Friday, September 13, 2013

Chopped Model-T hot rod

Saw this fun white Model-T outside the famous Cowgirl restaurant in Santa Fe.

While I was explaining the process of chopping a roof a white chihuahua leaped at my hand from within. Luckily the window saved me from a certain mauling.

Wednesday, June 5, 2013

Colonel Custard

Yet another single speed bike apparently used for commuting. At least it has brakes. 

I do quite like the bars though.

Wednesday, April 24, 2013

Another member of the flock

Another Lotus has come home for the summer from wherever it migrated over the cold seasons (probably a nice heated garage), it promptly went shopping Uptown.

Saturday, April 20, 2013

Lotus: like Punxsutawney Phil but for supercars

Love the color of this gorgeous Lotus Elise, it's definitely the season for exotics to stray forth and delight us with their tuned exhausts and sensuous styling. I'm looking forward to more and more of these as the warm weather develops.

Need to wash my windows.

Thursday, April 18, 2013

Chevy Malibu

This sweet Chevrolet Malibu was parked near the VA hospital. It has most likely been restored recently, as evidenced by the shiny paint (in hot-rod red with stripes) and clean chrome.

Friday, April 12, 2013


Plymouth Duster driving down the road, at the time of their sale these were considered small 'economy' cars, like the Honda Civic today. Their styling, availability and engine packages make these great starter-muscle cars.

Tuesday, April 9, 2013

From the Archive: Model T hot rod

This is a Model T I saw in front of a radiator shop about six years ago.

It had a piece of steel welded in for a roof, a small block Chevy motor with an automatic transmission, the interior consisted of the steering wheel, some house carpet, and a bench seat from a small pickup truck, the seam from the (approximately) 4-inch chop is clearly visible. This hot rod was for sale, after seeing it sit for several months I contacted the owner and learned that he was asking ONLY $13,000. Somebody eventually did buy this Rustoleum-covered deathtrap, and the dope chopped Model A two-door sedan in the background. I hope they had some money left for seat belts.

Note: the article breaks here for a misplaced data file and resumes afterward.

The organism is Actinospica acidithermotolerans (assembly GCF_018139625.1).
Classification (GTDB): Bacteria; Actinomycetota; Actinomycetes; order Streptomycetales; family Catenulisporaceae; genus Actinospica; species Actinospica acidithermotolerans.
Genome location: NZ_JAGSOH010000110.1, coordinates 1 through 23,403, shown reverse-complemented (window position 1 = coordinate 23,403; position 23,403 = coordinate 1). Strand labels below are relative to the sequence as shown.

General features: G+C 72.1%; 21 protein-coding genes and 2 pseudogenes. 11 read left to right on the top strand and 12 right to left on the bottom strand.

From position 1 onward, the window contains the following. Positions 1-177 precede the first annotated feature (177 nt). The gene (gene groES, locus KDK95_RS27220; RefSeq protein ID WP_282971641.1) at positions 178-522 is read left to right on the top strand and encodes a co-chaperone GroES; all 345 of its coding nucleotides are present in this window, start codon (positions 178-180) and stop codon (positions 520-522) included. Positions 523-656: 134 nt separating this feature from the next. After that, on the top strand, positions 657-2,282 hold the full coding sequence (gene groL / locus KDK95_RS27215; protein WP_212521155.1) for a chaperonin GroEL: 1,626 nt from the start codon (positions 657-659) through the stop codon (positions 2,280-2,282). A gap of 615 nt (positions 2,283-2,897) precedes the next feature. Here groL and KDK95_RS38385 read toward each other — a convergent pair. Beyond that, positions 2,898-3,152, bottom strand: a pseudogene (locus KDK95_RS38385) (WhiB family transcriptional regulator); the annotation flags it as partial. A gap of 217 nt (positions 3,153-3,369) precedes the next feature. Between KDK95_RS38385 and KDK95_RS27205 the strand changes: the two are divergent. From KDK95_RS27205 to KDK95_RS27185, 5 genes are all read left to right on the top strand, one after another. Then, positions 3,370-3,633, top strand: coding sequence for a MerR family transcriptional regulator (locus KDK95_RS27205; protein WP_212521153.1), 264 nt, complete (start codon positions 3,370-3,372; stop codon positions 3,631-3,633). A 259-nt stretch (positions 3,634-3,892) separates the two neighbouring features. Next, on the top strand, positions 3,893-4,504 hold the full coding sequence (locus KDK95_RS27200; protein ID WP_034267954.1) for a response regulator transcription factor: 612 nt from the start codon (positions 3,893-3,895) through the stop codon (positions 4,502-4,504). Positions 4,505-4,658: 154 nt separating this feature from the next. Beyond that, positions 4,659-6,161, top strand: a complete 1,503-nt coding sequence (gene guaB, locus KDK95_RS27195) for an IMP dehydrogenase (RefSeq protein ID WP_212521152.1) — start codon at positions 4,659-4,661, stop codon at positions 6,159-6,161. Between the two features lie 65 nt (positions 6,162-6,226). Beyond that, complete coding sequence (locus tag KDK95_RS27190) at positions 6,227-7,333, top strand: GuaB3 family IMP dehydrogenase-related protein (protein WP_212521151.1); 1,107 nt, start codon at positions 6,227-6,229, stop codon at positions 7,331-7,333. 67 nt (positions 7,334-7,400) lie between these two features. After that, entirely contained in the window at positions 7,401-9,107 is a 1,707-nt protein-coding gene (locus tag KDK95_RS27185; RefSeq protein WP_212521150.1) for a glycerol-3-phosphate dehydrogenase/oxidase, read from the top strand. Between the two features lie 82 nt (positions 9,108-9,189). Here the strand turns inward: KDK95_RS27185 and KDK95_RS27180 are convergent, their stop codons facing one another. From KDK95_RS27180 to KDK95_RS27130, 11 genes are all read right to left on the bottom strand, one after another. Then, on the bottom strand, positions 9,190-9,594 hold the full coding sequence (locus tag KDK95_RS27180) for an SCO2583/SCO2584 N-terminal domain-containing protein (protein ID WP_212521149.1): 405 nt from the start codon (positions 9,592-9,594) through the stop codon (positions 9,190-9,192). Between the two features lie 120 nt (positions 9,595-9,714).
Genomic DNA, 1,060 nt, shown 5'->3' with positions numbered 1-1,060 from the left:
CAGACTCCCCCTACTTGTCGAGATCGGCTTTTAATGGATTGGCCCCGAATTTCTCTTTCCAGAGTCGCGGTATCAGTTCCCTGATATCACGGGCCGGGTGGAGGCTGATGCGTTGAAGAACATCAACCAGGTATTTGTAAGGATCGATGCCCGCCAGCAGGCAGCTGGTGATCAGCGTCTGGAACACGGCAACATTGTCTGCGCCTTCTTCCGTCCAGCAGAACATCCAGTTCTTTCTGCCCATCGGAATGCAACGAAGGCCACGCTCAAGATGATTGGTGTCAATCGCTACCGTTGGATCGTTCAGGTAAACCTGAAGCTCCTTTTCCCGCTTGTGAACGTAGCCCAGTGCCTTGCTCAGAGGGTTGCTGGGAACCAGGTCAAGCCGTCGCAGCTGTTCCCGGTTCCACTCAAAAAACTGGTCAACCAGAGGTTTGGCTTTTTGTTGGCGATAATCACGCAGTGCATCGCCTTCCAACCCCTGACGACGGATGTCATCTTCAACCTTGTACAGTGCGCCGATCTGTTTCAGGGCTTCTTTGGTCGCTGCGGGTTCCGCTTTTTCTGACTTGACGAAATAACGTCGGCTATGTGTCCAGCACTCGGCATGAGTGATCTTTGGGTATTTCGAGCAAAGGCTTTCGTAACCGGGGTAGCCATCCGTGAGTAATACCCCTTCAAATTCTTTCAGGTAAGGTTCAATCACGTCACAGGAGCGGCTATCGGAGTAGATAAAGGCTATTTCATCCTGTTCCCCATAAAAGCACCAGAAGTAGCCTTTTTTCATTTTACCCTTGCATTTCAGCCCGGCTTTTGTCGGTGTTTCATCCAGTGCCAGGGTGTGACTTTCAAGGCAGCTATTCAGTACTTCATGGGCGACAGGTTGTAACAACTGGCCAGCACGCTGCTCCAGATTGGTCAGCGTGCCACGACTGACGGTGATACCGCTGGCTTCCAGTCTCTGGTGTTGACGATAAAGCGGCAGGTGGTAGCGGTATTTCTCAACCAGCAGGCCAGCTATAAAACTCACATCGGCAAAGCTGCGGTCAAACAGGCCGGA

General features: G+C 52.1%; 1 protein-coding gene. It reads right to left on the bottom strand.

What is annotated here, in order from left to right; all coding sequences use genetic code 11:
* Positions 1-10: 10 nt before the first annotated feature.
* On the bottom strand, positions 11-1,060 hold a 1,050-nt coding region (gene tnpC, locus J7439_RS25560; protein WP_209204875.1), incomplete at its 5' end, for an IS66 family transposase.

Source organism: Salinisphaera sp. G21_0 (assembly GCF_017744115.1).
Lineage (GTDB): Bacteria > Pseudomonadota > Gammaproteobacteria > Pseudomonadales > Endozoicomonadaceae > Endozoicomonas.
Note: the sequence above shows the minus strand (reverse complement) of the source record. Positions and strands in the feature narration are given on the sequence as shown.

Sunday, April 7, 2013

The Toyota Corolla of Classic Cars

When someone says "classic car" the first things that always come to mind are two-tone paint jobs, excessive chrome accents, sweeping compound curves, and enormous tail-fins. While there have been many cars that fit this description, there is no more common an example of it than the Chevy Bel-Air.

 While the Bel-Air remains a beautiful example of the artistry of fifties car-design, the question that has to be asked is: What is the purpose of owning a classic if everyone else on the road has one just like it? Every person who has some money and decides to spend it on vintage cars, appears to begin their collection with a fifties-era Chevy. 

Part of the reason for this is that the car was exceptionally popular when it was new. From 1954-1957, more than 2,630,000 cars bearing the "Bel-Air" monicker were produced, according to This makes parts comparatively easy to find, and therefore makes the cars easy to restore. However, there are problems that arise as a result of this. Part of where antique cars get their value is from something called the economy of rarity, wherein the fewer of something there is, the more that thing is worth. 

This concept applies to intrigue as well. The more of a certain type of a thing there is floating around the more likely people are to think, "oh another such-and-such" and thus diminish the curiosity value of that thing. The Bel-Air appears to be in severe danger of falling into this category. This doesn't have to be the case however. There are plenty of other cars from around the same era that are possessed of just as much integrity and virtuosity of styling as the Bel-Air, and which should be able to curb our obsession with it.

The stately Chrysler, for example,

monstrously befinned Plymouth,

regal Buick,

or imposing Mercury.

This is a call to action for classic car owners and lovers, shift your focus away from the Chevy Bel-Air and instead spend all the time and energy that goes into restoration on some of these more unique and unusual, but no less beautiful and quintessential classics. In so doing you will rescue the Chevrolet Bel-Air from being relegated to the "meh" column of history, as well as foster some appreciation for other hallmarks of automotive design.